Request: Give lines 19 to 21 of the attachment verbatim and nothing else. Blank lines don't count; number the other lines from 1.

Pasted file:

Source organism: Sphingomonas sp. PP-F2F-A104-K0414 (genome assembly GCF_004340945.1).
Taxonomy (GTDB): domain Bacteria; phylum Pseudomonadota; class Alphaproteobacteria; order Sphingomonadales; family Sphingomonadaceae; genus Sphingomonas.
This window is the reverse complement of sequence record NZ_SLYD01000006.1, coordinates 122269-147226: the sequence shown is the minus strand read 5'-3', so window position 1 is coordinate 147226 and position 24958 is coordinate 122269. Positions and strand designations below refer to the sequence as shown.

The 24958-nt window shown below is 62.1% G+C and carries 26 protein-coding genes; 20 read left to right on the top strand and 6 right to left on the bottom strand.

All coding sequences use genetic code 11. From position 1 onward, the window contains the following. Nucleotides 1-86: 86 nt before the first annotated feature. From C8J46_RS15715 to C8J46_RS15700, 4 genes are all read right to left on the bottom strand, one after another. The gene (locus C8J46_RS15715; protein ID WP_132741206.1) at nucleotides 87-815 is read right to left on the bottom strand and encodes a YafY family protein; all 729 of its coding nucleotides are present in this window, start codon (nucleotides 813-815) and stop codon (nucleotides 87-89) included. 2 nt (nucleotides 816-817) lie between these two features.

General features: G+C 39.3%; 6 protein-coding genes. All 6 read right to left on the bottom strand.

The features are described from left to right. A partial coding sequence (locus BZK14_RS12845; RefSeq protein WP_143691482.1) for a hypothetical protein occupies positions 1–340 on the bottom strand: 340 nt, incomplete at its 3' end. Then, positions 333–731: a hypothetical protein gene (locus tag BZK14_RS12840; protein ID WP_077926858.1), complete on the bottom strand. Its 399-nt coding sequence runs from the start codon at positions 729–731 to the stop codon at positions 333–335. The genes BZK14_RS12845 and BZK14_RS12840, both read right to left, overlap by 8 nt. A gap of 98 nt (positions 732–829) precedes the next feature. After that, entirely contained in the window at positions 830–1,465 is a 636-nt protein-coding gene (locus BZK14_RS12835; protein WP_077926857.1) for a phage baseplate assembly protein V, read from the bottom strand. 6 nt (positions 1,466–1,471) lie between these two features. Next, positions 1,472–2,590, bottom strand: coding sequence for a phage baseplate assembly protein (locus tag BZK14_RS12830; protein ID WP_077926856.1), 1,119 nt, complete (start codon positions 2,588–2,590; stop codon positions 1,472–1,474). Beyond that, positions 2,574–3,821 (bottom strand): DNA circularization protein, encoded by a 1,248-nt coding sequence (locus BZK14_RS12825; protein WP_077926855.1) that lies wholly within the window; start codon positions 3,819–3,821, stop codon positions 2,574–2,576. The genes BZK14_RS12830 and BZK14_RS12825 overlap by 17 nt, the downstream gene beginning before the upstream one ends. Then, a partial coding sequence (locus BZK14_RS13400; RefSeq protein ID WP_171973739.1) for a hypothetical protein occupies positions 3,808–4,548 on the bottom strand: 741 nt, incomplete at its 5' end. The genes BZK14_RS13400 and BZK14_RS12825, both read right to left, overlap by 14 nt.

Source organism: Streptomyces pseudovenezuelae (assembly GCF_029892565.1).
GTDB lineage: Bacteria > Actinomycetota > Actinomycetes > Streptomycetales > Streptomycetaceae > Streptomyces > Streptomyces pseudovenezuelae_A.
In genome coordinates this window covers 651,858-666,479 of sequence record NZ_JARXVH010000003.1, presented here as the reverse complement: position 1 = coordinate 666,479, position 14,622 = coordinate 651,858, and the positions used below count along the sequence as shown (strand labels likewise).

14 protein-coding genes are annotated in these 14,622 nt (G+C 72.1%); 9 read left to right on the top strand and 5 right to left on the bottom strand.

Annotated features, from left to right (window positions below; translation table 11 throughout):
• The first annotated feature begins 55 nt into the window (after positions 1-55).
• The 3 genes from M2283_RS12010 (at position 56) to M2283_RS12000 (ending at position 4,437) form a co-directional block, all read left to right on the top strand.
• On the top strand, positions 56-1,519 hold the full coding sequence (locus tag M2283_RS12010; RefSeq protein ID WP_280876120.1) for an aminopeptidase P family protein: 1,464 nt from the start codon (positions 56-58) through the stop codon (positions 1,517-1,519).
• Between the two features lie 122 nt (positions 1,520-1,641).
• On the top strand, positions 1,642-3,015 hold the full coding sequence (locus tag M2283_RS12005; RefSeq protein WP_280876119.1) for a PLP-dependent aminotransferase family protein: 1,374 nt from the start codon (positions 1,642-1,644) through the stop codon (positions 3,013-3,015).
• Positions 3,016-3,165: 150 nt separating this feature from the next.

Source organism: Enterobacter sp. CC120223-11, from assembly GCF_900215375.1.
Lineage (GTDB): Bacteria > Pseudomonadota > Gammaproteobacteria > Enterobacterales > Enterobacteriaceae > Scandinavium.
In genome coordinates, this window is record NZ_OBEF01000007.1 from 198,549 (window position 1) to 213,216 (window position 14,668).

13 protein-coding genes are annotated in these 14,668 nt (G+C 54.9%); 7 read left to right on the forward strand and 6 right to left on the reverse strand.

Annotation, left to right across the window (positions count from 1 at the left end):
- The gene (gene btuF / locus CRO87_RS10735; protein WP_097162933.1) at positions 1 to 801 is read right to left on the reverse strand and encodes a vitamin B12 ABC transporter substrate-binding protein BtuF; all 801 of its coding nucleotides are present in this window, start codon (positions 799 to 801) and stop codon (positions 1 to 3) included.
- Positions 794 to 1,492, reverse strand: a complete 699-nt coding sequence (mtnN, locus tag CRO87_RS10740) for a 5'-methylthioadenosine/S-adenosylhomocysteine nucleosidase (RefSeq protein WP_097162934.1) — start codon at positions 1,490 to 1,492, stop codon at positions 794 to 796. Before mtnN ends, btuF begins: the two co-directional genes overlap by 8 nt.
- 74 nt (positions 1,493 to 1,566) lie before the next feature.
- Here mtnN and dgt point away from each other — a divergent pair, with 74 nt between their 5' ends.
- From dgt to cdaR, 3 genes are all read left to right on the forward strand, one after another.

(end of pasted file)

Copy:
Source organism: Enterobacter sp. CC120223-11, from assembly GCF_900215375.1.
Lineage (GTDB): Bacteria > Pseudomonadota > Gammaproteobacteria > Enterobacterales > Enterobacteriaceae > Scandinavium.
In genome coordinates, this window is record NZ_OBEF01000007.1 from 198,549 (window position 1) to 213,216 (window position 14,668).